-Measurements, photos are taken on site. These take a while, as we look at placement of outlets, vents, space around and under windows, etc. All of these will allow for information on where to position lamps, height of furniture, space in recessed areas, etc.   I will take photographs and measurements of all the pieces that are to remain as well (such as a treasured rug, painting, chair…) so to incorporate them in my plans.

-A few CAD drawings are prepared to offer different furniture placement options:

-Some sketches may be presented:

And of course, color schemes! Usually 2 or 3 selections. In this scenario, the client wanted me to work with three existing cherry red walls and two existing white roman shades. I created with the contractor a shelving system all around the bed. An  incorporated platform was designed with hidden drawers under the mattress, as well as two night stands and lighting above the headboard. The goal was to create something a bit eclectic and contemporary. The colors and fabrics we ended up selecting were reds, blacks, greys and whites. A few examples of fabrics used for this room:

 

 

 

 

 

 

 

 

 

After hours and hours of research for all elements, meetings, scouting the best fabric, lighting and furniture matches, more measurements, coordinating and waiting for all the items to be fabricated, I came up with a design that worked very nicely for my clients.

3-Grand Finale

This is the Before Picture:

Voilà, hope you enjoyed my friends! See you soon!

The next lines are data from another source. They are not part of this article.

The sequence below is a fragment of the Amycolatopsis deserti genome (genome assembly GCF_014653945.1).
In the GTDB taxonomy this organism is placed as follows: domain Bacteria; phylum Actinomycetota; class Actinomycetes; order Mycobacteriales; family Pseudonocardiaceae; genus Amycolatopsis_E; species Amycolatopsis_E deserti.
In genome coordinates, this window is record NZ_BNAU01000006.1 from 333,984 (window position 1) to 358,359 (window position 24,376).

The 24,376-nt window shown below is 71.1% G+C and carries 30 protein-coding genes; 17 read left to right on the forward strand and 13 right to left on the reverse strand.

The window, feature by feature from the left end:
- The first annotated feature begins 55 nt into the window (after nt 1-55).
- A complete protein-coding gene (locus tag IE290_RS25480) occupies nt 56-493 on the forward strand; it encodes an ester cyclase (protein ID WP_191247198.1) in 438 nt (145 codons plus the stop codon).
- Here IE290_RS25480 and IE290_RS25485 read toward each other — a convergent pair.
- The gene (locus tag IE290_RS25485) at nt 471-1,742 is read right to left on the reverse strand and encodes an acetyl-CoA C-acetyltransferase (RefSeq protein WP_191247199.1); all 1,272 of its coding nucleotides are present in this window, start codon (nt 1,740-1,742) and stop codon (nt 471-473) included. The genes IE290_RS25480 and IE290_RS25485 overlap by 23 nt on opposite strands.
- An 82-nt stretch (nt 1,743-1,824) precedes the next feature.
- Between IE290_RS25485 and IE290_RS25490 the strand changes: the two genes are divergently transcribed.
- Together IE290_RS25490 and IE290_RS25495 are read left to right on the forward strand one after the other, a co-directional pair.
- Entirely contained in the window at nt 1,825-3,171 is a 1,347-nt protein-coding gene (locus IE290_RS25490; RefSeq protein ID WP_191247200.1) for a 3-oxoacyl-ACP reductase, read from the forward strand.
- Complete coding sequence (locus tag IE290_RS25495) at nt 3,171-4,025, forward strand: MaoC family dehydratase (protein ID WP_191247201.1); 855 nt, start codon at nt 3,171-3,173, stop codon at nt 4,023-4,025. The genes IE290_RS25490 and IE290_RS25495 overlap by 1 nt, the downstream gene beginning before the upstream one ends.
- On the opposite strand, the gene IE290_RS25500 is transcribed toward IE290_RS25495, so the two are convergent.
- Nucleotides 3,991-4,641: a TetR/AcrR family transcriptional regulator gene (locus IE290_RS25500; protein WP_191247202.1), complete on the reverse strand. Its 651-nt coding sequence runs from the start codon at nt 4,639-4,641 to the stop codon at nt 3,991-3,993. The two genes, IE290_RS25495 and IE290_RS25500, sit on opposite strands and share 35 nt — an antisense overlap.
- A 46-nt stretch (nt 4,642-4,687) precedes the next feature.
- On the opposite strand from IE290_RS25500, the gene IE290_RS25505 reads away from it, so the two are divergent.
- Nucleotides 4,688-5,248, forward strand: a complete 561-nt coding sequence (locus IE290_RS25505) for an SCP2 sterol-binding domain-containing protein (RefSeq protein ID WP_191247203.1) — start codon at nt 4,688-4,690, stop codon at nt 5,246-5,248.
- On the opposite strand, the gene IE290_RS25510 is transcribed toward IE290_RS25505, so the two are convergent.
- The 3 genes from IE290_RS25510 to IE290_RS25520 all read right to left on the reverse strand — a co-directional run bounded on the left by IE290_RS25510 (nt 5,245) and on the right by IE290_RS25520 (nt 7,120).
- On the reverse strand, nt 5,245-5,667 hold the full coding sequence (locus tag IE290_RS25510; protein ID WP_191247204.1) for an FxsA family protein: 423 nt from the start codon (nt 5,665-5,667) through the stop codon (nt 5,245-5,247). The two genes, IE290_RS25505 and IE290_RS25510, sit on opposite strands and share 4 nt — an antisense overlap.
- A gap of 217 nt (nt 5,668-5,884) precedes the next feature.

Feeling Blue

Sometimes we just feel a need for BLUE.

And right now I want to totally surround myself with it. I find I am craving all types of blues, especially rich saturated royal and peacock blues. It could be because it’s winter and the cold season is starting to feel endless, or it could be because over the past year I’ve lost so many loved ones, but, yes, I admit, I do feel slightly blue…

There is something completely pure and soothing about blue, like a warm and cozy blanket. One of the three primary colors, blue is a cool color, said to give an impression of calm.

See for yourself and let me know how this BLUE post affects you!

 

BlueFlowers via purpletugboat.tumblr.com
Peacock Blues via LittleBlueDeer.com

Blue also has mysterious and mystical connotations. The darker blues remind one of the deeps of the ocean, where hardly any natural light passes through. Mysterious sea creatures live in these depths. Lighter blues are associated with the purity of a clear blue sky or the transparent qualities of water. In Christianity, The Virgin Mary is often associated with the color blue. Many Gods in Hinduism are depicted as having blue like skin. In Judaism, tips of the fringes of the prayer shawl include a blue thread. In these three examples, the color blue serves as a vessel to bring one closer to the sky (Where the Spiritual is believed to reign) and the clear transparent waters (purity).

Ocean and Sky via Xantheose.tumblr
Blue skinned VishnuBlue skinned Vishnu via Google.com

One of my favorite winter season pleasures is the blue and purple shadows cast against white snow. Alas, snow has not been a part of our winter here in New England this year.

Chen Chun Zhong Painting via http://www.inkdancechinesepaintings.com

 

Winslow Homer Painting, “Sleigh Ride” (reproduction) via http://www.1st-art-gallery.com

And now, blue used in interiors:

Axel Vervoordt Dining Area via axel-vervoordt.com

 

Martha Stewart via marthastewartweddings.com

 

Old World Tapestry on English Settee via http://eclecticrevisited.com
Liza Bruce and Nicholas Alvis Vega Morrocan bathroom via ELLE DECOR
Blue Living Room via House Beautiful.com
Designers Carrier and Company via ELLE DECOR
West Elm Assortment of Blue Objects via West Elm

I enjoyed sharing my BLUE crush with you and hope this post will inspire you to add some blue to your surroundings or color palettes.

Warm wishes!